Layer-2 networks often work by bundling batches of transactions together and processing them on a separate chain before posting receipts back to Ethereum. However, Taiko’s design differs from that formula, where lots of transactions are rolled up into batches elsewhere.

Instead, the process of ordering transactions, known as sequencing, takes place on Ethereum itself. In a blog post, Taiko Labs said this process, dubbed “base sequencing,” is more decentralized than that of other layer-2s that rely on centralized sequencers—which are controlled by a network’s development team and collect a small portion of users’ fees.

“That sounds expensive,” Alexei Zamyatin, the co-founder of Bitcoin layer-2 network BOB, told Decrypt in an interview. “It makes it more secure, but not as secure as [Ethereum], and you’re also much more expensive than most layer-2s.”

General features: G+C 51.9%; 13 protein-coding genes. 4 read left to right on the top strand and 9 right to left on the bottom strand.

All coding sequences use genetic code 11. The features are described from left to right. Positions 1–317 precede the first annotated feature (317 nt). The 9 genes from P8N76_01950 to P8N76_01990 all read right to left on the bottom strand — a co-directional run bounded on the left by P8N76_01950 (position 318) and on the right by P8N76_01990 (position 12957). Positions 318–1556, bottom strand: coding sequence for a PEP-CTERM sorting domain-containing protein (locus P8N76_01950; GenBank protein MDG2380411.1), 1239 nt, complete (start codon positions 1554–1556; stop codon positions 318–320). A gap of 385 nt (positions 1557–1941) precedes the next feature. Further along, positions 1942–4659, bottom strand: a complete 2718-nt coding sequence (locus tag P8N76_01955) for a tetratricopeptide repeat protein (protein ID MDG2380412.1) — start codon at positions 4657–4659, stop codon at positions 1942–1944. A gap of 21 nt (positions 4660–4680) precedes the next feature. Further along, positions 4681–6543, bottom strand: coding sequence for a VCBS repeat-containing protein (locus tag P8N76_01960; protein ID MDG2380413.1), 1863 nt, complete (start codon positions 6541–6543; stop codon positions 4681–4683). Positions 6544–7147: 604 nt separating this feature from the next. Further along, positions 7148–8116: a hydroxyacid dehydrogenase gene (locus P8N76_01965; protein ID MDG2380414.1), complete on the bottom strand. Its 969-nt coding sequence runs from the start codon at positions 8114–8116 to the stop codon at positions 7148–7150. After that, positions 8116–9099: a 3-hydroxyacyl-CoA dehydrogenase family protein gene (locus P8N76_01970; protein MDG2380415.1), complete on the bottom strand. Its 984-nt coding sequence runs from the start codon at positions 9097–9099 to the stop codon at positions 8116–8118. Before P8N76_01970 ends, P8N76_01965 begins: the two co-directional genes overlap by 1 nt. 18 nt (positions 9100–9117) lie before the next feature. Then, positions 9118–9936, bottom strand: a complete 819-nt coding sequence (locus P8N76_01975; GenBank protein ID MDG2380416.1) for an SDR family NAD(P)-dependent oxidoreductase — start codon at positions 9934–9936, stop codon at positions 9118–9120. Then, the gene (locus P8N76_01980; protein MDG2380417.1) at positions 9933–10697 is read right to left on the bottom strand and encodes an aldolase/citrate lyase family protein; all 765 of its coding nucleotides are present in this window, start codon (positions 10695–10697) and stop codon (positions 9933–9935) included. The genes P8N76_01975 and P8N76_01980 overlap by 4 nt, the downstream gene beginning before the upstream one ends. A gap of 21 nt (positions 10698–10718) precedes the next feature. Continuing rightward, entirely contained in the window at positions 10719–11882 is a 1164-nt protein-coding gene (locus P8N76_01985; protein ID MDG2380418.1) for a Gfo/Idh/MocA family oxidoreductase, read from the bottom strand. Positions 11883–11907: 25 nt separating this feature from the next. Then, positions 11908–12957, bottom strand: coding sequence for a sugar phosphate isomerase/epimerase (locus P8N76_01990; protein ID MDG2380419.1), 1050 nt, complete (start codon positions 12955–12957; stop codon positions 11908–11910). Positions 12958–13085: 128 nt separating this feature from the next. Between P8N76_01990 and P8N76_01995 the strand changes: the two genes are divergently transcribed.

A game of tradeoffs

Still, Wang stated that the costs associated with Taiko’s functionality could easily reach the point of break-even if “Taiko is fully utilized by users,” providing a sustainable amount of gas fees.

Wang added that Taiko is fully aware of the pros and cons associated with its sequencing method, and he hopes that Ethereum researchers will study Taiko’s on-chain data to explore improvements that could allow Ethereum to better support similar scaling networks.

Some Ethereum researchers, including Justin Drake, believe that Taiko’s team is trailblazing a new form of decentralized sequencing that could solve key hurdles in Ethereum’s ecosystem.

“It is making a leap forward in the decentralization, credible neutrality, and composability of rollups,” he told Decrypt in a written statement.